About Arun Manansingh

A senior IT executive with over 12 years of experience in financial services and international banking. Now an avid gardener, golfer, blogger and Twitterer. Trying to communicate and network to the world via my blog.

The Rejected CIO

rejectedAs I look for a new role that is suitable to my experience and background, I often get rejection letters. At first I would delete them but I decided to keep them and periodically review them. Not that I am angry over being rejected. Contrary, rejection letters just make me have thicker skin.

Getting a rejection letter is better then the black hole of no response.

Here are a few of my rejection letters. (Names have been deleted.)

You were impressive but not impressive enough—

Dear Arun Manansingh,

Thank you for taking the time to send your resume and cover letter for consideration for our position for Manager, IT at xxx.  We received many applications and while your qualifications and experience are impressive, there were candidates who more closely matched our needs.

We appreciate your interest in the xxx.  We will maintain your resume on file and suggest that you check our career site and apply for job postings that you are passionate about and for which you qualify.

We would also like to invite you to remain informed about the work that xxx is doing.  The best ways to do that are on our website, or other social media detailed below for example, Facebook and Twitter.

Again, thank you for applying. We wish you all the best.


Again you were impressive but we want to continue looking —

Dear Arun,

Thank you for the interest you have expressed in employment with xxx IT for the position of Sr Director IT Service Management.  Although your experience is impressive, our hiring team has decided to continue the search.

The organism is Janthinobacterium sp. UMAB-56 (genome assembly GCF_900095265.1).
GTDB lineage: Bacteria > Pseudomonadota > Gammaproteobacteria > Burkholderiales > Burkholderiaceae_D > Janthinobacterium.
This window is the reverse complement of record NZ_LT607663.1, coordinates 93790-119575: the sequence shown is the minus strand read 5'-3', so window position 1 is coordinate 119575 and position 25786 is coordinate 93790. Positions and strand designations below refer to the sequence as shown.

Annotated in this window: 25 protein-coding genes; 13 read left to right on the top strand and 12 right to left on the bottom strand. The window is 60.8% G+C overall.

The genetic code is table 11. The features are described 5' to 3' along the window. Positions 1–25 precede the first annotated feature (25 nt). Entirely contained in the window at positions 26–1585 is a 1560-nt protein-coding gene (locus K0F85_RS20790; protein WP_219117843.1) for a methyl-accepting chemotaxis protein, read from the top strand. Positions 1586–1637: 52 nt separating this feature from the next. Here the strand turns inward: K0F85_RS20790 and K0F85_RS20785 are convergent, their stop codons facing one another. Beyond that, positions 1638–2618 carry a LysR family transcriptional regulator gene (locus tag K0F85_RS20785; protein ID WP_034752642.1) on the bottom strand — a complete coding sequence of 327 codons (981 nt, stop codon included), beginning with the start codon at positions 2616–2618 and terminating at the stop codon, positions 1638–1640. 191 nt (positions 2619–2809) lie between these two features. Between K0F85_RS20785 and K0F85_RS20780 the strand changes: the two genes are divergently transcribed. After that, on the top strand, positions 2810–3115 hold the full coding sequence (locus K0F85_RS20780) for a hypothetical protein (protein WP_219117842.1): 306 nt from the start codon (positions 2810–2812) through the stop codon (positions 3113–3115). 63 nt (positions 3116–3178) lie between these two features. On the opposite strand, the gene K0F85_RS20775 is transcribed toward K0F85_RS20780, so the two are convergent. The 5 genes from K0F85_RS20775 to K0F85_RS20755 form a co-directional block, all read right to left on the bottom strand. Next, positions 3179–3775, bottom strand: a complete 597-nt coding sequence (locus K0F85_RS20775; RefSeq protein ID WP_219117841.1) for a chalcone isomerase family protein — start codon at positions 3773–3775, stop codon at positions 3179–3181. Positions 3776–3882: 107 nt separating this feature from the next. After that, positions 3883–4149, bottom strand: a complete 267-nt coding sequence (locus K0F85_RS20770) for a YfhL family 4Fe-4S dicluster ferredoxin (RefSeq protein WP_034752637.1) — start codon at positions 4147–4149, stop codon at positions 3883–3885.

At this time, your resume will be retained for at least one year in our database.  You will be contacted in the event our employment needs should change. We also encourage you to visit our website as new positions become available.

We appreciate your interest in our company and wish you success in your search.


We thought you were a match but now you are not—

Dear Arun,

Thank you for submitting your resume for our Chief Information Officer position, and for your interest in our firm.

Your qualifications have been reviewed, and although they are impressive, we do not feel that they are a match for our current opportunity.

We are sure your credentials and abilities will lead to other excellent opportunities, and we wish you every success in your career.


Don’t call us we will call you—

Hi Arun,

Thank you for your interest in the VP, Technology & Operations role for xxx. We have received your information and if there is interest in moving forward with your candidacy we will be reaching out to you in the next few weeks.

Thank you for your patience in our reply, as we had many applications for this impactful opening on our team.


You didn’t get the job. Here is who did—

Hi ARUN,

Thank you for your application for the position of Chief Information Officer for the xxx.  Interviews for the position were held in early March.

Xxx officials have appointed Ms. xxx as their next Chief Information Officer.  Ms. xxx has most recently served as a Manager of IT Infrastructure and Operations.  Prior to that, she worked in the IT field as a Director for more than 12 years.  Ms. xxx has a Master’s degree in Communication System Strategy & Management and a Bachelor of Science degree in Mathematics. 

Although you were not selected for this position, the xxx and GovHR xxx want to thank you for your interest and effort in competing for this position.  We extend our best wishes for continued success in your professional endeavors.

Please feel free to stay in touch with our office regarding professional opportunities in the future.